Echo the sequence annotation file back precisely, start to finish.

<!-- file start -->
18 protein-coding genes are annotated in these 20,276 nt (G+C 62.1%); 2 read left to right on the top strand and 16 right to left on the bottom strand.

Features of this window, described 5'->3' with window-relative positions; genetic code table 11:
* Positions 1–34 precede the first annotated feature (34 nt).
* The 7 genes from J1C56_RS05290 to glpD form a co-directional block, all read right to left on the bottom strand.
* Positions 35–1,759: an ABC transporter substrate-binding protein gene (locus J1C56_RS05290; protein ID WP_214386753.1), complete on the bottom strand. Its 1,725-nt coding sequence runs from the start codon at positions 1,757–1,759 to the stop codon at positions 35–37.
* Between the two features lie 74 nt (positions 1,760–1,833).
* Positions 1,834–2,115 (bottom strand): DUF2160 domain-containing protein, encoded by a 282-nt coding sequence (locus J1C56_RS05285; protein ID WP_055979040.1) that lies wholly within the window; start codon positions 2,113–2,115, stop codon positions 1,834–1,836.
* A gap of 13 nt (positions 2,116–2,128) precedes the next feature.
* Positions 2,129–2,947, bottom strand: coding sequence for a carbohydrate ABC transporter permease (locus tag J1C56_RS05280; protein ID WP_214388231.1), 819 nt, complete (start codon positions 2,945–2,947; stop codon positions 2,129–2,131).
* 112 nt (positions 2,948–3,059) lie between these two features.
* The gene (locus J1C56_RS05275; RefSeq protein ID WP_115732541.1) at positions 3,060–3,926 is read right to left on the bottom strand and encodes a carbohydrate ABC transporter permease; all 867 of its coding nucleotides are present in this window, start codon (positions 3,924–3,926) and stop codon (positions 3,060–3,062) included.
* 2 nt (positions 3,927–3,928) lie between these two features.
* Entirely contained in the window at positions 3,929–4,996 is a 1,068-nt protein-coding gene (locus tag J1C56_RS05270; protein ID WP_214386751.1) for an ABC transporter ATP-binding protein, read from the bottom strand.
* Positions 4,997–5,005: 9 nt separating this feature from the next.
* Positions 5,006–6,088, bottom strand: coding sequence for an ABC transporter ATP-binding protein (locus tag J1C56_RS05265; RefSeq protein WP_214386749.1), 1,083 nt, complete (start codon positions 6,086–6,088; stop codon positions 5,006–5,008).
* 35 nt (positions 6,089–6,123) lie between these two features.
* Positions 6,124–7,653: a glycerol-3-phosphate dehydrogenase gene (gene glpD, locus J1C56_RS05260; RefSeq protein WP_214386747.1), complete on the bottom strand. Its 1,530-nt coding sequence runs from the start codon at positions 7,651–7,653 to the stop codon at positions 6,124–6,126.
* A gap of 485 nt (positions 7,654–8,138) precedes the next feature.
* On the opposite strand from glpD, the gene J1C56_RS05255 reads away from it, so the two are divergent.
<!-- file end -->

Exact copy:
18 protein-coding genes are annotated in these 20,276 nt (G+C 62.1%); 2 read left to right on the top strand and 16 right to left on the bottom strand.

Features of this window, described 5'->3' with window-relative positions; genetic code table 11:
* Positions 1–34 precede the first annotated feature (34 nt).
* The 7 genes from J1C56_RS05290 to glpD form a co-directional block, all read right to left on the bottom strand.
* Positions 35–1,759: an ABC transporter substrate-binding protein gene (locus J1C56_RS05290; protein ID WP_214386753.1), complete on the bottom strand. Its 1,725-nt coding sequence runs from the start codon at positions 1,757–1,759 to the stop codon at positions 35–37.
* Between the two features lie 74 nt (positions 1,760–1,833).
* Positions 1,834–2,115 (bottom strand): DUF2160 domain-containing protein, encoded by a 282-nt coding sequence (locus J1C56_RS05285; protein ID WP_055979040.1) that lies wholly within the window; start codon positions 2,113–2,115, stop codon positions 1,834–1,836.
* A gap of 13 nt (positions 2,116–2,128) precedes the next feature.
* Positions 2,129–2,947, bottom strand: coding sequence for a carbohydrate ABC transporter permease (locus tag J1C56_RS05280; protein ID WP_214388231.1), 819 nt, complete (start codon positions 2,945–2,947; stop codon positions 2,129–2,131).
* 112 nt (positions 2,948–3,059) lie between these two features.
* The gene (locus J1C56_RS05275; RefSeq protein ID WP_115732541.1) at positions 3,060–3,926 is read right to left on the bottom strand and encodes a carbohydrate ABC transporter permease; all 867 of its coding nucleotides are present in this window, start codon (positions 3,924–3,926) and stop codon (positions 3,060–3,062) included.
* 2 nt (positions 3,927–3,928) lie between these two features.
* Entirely contained in the window at positions 3,929–4,996 is a 1,068-nt protein-coding gene (locus tag J1C56_RS05270; protein ID WP_214386751.1) for an ABC transporter ATP-binding protein, read from the bottom strand.
* Positions 4,997–5,005: 9 nt separating this feature from the next.
* Positions 5,006–6,088, bottom strand: coding sequence for an ABC transporter ATP-binding protein (locus tag J1C56_RS05265; RefSeq protein WP_214386749.1), 1,083 nt, complete (start codon positions 6,086–6,088; stop codon positions 5,006–5,008).
* 35 nt (positions 6,089–6,123) lie between these two features.
* Positions 6,124–7,653: a glycerol-3-phosphate dehydrogenase gene (gene glpD, locus J1C56_RS05260; RefSeq protein WP_214386747.1), complete on the bottom strand. Its 1,530-nt coding sequence runs from the start codon at positions 7,651–7,653 to the stop codon at positions 6,124–6,126.
* A gap of 485 nt (positions 7,654–8,138) precedes the next feature.
* On the opposite strand from glpD, the gene J1C56_RS05255 reads away from it, so the two are divergent.